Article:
I imagine most people reading this use trail cameras if they hunt whitetail deer, turkeys, and other big game animals. A lot has changed in recent years. The big, bulky cameras have been replaced by smaller, more sophisticated models that are user friendly.
I have trail cameras scattered across my hunting grounds all season long. I use them as a scouting tool to learn the patterns of the deer in the area I am hunting throughout the summer and the season. There is nothing like putting leather to the ground and doing some old-fashioned scouting, but cameras allow the hunter to leave the area undisturbed while still being able to pattern deer, and other critters. The key is to go in and check the camera once a week so the deer do not feel pressured.
Even though cameras are great for scouting, and seeing what deer survived the season, but I get more enjoyment out of their use during the spring time of year over any other time.
Bucks are beginning to grow their antlers back, it is the time of year that does will be having fawns, and the deer are often in family groups.
It is fun to watch the progression of a buck’s antler growth from spring, and on throughout the summer. I will have to admit that I get a little excited when I see the first signs of antler growth on a trail camera photo.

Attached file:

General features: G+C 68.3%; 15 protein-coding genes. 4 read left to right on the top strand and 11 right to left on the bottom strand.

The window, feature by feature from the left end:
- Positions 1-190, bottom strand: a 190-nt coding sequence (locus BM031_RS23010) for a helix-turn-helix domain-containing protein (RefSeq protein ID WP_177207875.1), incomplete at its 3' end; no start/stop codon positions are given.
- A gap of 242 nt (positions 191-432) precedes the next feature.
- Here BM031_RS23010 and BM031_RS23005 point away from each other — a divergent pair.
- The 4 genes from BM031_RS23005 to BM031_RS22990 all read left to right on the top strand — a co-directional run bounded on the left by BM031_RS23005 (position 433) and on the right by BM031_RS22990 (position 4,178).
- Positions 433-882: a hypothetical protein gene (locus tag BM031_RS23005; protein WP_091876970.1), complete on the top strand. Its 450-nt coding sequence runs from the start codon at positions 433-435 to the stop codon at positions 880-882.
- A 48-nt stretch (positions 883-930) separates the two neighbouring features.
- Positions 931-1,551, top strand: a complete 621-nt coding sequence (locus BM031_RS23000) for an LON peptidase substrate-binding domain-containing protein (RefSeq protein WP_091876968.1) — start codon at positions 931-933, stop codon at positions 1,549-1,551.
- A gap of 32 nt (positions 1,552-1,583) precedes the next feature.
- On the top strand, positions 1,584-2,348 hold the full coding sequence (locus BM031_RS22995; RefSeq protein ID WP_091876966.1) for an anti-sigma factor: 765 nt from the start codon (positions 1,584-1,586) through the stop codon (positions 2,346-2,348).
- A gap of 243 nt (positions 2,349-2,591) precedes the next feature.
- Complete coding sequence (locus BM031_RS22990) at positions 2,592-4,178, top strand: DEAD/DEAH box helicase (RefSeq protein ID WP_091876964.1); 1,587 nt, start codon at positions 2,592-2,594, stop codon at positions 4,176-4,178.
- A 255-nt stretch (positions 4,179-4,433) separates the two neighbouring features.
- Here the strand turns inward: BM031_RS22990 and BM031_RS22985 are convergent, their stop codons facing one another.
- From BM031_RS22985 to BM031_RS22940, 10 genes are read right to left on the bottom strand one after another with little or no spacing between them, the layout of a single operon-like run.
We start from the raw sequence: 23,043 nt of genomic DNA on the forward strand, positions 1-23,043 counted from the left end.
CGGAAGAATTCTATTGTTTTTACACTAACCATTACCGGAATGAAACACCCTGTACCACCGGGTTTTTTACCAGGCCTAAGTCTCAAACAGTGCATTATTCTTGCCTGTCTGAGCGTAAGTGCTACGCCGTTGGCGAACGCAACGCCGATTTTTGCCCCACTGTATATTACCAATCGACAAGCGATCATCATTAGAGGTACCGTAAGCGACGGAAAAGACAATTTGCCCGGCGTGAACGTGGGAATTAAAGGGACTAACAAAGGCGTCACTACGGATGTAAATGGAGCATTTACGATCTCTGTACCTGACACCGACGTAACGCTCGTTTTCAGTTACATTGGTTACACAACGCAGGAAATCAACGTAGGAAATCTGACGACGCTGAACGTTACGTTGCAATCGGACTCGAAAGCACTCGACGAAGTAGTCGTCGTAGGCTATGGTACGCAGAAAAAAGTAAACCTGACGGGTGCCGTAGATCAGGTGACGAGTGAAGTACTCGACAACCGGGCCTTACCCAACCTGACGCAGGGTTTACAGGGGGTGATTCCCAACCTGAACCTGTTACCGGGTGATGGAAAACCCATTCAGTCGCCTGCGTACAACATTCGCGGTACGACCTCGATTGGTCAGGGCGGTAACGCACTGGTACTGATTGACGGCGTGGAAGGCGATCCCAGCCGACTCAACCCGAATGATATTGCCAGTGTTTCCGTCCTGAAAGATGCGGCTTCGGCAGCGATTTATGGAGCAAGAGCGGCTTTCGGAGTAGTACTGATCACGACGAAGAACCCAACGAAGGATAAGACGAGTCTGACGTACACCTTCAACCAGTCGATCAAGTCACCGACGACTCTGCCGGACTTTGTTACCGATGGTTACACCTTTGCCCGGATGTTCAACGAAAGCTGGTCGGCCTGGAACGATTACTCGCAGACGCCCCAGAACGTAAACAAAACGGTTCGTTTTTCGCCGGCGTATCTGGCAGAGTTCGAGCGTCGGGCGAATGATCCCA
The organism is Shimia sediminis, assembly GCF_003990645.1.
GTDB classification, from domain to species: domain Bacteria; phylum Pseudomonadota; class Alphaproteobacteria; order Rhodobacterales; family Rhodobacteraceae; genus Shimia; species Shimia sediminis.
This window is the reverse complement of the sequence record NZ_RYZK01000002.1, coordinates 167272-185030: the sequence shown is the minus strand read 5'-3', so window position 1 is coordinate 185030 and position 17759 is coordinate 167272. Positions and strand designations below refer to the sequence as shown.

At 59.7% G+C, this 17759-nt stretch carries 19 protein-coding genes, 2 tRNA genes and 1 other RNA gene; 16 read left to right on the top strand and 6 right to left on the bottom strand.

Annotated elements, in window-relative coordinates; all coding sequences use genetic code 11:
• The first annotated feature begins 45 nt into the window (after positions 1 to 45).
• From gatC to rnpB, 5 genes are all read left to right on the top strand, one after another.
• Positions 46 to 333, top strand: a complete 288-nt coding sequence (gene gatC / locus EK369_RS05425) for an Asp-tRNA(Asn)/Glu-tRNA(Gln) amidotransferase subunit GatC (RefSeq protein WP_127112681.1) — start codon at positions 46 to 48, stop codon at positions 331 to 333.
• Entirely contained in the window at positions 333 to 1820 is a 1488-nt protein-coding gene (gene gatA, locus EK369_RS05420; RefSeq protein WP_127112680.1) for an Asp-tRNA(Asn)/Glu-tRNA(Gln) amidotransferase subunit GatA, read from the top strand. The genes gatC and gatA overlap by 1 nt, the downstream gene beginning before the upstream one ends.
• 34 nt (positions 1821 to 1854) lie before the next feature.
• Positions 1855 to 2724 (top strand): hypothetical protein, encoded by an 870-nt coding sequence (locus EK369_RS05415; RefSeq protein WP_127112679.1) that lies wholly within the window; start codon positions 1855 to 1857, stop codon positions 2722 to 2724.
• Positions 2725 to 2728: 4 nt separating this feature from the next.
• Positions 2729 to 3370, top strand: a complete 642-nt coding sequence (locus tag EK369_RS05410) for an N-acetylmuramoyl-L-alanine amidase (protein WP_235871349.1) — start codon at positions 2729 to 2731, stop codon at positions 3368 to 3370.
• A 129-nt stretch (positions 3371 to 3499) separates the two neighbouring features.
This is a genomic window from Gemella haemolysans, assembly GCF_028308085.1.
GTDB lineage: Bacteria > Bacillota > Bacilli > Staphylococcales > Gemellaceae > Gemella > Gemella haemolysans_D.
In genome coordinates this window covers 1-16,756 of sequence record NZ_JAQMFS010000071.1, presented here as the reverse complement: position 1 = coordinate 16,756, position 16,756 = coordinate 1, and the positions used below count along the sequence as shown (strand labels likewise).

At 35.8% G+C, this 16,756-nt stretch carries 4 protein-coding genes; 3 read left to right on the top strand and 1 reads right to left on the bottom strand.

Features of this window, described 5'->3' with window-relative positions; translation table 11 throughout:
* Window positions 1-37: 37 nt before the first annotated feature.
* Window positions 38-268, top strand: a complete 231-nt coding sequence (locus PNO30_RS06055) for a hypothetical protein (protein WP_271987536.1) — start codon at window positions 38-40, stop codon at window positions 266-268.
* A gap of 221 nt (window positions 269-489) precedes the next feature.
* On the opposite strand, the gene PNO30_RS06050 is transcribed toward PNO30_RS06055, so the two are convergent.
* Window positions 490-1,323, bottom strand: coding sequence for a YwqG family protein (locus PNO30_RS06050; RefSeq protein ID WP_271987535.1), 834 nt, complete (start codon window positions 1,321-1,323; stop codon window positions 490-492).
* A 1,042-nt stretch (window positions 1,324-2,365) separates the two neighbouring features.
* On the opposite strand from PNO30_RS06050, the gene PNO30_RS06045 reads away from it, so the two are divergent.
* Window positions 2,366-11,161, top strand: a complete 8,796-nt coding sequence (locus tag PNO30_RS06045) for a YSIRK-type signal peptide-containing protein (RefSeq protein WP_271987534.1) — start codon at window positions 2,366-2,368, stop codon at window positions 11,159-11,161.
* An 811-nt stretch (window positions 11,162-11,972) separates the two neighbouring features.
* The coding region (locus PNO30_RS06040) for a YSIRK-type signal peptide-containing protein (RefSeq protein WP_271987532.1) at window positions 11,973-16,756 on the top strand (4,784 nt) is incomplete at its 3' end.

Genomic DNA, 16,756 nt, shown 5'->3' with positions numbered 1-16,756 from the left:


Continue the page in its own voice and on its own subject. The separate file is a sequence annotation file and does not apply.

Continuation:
I am still a softy at heart, and I love catching photos of young fawns. An added feature on most cameras is a video mode. This is a great time of year to use that mode to catch some neat videos of young fawns interacting with their mother.
If you have not invested in a trail camera yet, or you do not have yours out let because you think it is too early, think again. You will more than likely get some really neat photos, and it in never too
- Spray your camera with scent-elimination spray and use rubber gloves when handling and installing the device. Your scent may spook game, and the salt from hand perspiration is a magnet to bears. Otherwise, you may get one great image of bruin tonsils, but that’s all.
- Test the camera once in place. Even better, practice at home on a bird feeder or bird bath to make sure you know where the camera shoots and how it operates. You may want stills or video and you must know how to adjust for each. Such projects are great for keeping youngsters entertained in summer months.
- Finally, invest in quality batteries. I love the dollar stores as much as the next guy, but you want batteries that will last a long time. The gas from one trip will easily pay for the difference in battery cost.
Motion-activated and time-lapse trail cameras have revolutionized deer hunting, but if you only use these cool devices a few months of the year, you’re missing an exciting hobby and could lose out on a wealth of great outdoor information.
Below is a video of the new trail camera Wildgame Innovations has out for 2018. Check it out.